By Ken Reed
Yes, Tom Brady is amazing. Ten Super Bowls and seven victories. Crazy stuff.
But society was the biggest winner in Super Bowl LV.
The Tampa Bay Buccaneers are one of the most progressive professional sports organizations in the country. A lot of credit has to go to head coach Bruce Arians.
In 2015, Arians, then the head coach of the Arizona Cardinals, hired Jen Welter to be the first woman to hold an NFL coaching position. At Tampa Bay, he filled the three most important positions on his staff with Black men — offensive coordinator Byron Leftwich, defensive coordinator Todd Bowles, and special teams coordinator Keith Armstrong. In addition, assistant head coach and running game coordinator Harold Goodwin is also Black.
It doesn’t stop there. The Bucs are the only NFL team to have two full-time female assistant coaches — assistant defensive line coach Lori Locust and assistant strength and conditioning coach Maral Javadifar. Moreover, in the football operations front office, Tampa Bay employs two additional women, Jacqueline Davidson as the team’s director of football research, and Carly Helfand as a scouting assistant.
“If you can teach, you can coach. As far as the women, it was time. It was time for that door to be knocked down and allow them because they’ve been putting in time, and they’re very, very qualified. The ones we have are overly qualified.
“As far as race, that was not by design. Those are the best coaches I know. But to hear voices in a staff meeting that aren’t the same, don’t look alike, but they all have input, you get better output.”
Wow, that’s some pretty enlightened thinking for a 68-year-old white man in a historically conservative male-dominated industry.
Last October, Arians won the Champions of Equality Award from the Women’s Sports Foundation for his work fostering inclusion and commitment to growing participation for females in football.
“It’s not done because of an initiative. It’s who BA is and has always been. I think that’s why it works so well here is that he’s gathered individuals that he knows will benefit the organization. He has talent. He has people he can trust around him. And it doesn’t matter what we look like. He’s put together that staff because it’s people that he feels will help the team win.
“Clearly, that combination has worked. … And hopefully it will set an example for the rest of the league to kind of take notice and stop being maybe so narrow in their candidate search.”
Arians recognizes that the talent pool is much larger when it expands beyond white men. Approximately 35% of Americans are white males. Looking for talent among the remaining 65% of the population gives Arians and Tampa Bay an edge.
The NFL is a copycat league. So, here’s hoping Tampa Bay’s dominant Super Bowl win over Kansas City will open the eyes of NFL owners and executives to the benefits of finding the best people for the job — no matter their race or gender.
— Ken Reed, Sports Policy Director, League of Fans
Sports Forum Podcast
Episode #22 – League of Fans’ Sports Forum podcast: Rethinking Sports Fandom with Author Craig Calcaterra – We discuss Calcaterra’s new book “Rethinking Fandom: How to Beat the Sports-Industrial Complex at Its Own Game” and explore new ways to be a fan in the year 2022.
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Episode #21 – League of Fans’ Sports Forum podcast: Chatting About a Broken Game With Baseball Writer Pedro Moura – Moura is a national baseball writer for Fox Sports. We discuss how and why the game of baseball is broken, what factors caused it, and offer a few thoughts on how to “fix” a great game.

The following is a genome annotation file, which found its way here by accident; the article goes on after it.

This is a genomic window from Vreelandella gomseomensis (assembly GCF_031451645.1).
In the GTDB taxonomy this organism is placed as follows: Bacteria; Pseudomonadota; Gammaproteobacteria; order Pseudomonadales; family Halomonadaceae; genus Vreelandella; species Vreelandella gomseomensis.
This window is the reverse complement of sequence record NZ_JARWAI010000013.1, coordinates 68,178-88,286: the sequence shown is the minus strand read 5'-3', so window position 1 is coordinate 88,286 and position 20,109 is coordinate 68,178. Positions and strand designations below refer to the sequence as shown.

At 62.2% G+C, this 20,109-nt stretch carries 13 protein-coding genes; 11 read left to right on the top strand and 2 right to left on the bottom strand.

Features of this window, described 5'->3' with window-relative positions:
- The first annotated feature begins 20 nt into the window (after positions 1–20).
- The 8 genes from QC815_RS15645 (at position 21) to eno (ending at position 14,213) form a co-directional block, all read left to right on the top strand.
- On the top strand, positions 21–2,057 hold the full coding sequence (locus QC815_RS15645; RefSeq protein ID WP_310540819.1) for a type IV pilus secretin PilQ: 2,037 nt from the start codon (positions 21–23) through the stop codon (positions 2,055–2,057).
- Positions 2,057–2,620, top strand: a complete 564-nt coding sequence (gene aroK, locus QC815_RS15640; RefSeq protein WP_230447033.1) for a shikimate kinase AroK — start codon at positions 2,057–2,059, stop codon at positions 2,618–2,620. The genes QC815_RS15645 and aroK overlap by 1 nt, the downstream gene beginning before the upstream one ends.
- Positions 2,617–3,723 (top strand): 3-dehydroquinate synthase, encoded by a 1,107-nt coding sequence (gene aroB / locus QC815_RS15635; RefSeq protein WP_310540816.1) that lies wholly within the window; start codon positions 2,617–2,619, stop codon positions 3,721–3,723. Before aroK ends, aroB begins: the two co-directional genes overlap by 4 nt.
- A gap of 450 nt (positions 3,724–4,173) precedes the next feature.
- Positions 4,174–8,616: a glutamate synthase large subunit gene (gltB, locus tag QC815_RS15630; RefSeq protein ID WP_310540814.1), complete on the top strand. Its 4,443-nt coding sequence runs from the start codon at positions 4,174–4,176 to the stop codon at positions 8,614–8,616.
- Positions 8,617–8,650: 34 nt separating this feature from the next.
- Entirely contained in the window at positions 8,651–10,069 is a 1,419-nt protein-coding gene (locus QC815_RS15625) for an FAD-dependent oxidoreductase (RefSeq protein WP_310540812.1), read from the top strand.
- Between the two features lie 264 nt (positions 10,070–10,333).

Episode #20 – League of Fans’ Sports Forum podcast: Coaching Youth and High School Sports Based On What’s Best for the Athlete’s Holistic Development – We chat with long-time youth, high school and college basketball coach Jim Huber.
Episode #19 – League of Fans’ Sports Forum podcast: Capturing the Spirit of the All-American Girls Professional Baseball League with Anika Orrock – We discuss the hoops AAGPFL women had to jump through to play the game they loved as well as the long-term impact and legacy they have in advancing sports opportunities for girls and women.
Episode #18 – League of Fans’ Sports Forum podcast: Talking about the 50th Anniversary of Title IX and the Lia Thomas Controversy with Nancy Hogshead-Makar – Hogshead-Makar is a triple gold medalist in swimming, a civil rights attorney and CEO of Champion Women.
Episode #17 – League of Fans’ Sports Forum podcast: Talking Sports With Legendary New York Times Sports Columnist Robert Lipsyte – We chat about Lipsyte’s amazing career and some of the athletes he covered.
Media"How We Can Save Sports" author Ken Reed appears on Fox & Friends to explain how there's "too much adult in youth sports."
Ken Reed appears on Mornings with Gail from KFKA Radio in Colorado to discuss bad parenting in youth athletics.
“Should College Athletes Be Paid?” Ken Reed on The Morning Show from Wisconsin Public Radio
Ken Reed appears on KGNU Community Radio in Colorado (at 02:30) to discuss equality in sports and Title IX.
Ken Reed appears on the Ralph Nader Radio Hour (at 38:35) to discuss his book The Sports Reformers: Working to Make the World of Sports a Better Place, and to talk about some current sports issues.
- League of Fans Sports Policy Director Ken Reed quoted in Washington Post column titled "What happened to P.E.? It’s losing ground in our push for academic improvement," by Jay Mathews
League of Fans is a sports reform project founded by Ralph Nader to fight for the higher principles of justice, fair play, equal opportunity and civil rights in sports; and to encourage safety and civic responsibility in sports industry and culture.
Sports & Torts – Ken Reed, Sports Policy Director, League of Fans – at the American Museum of Tort Law
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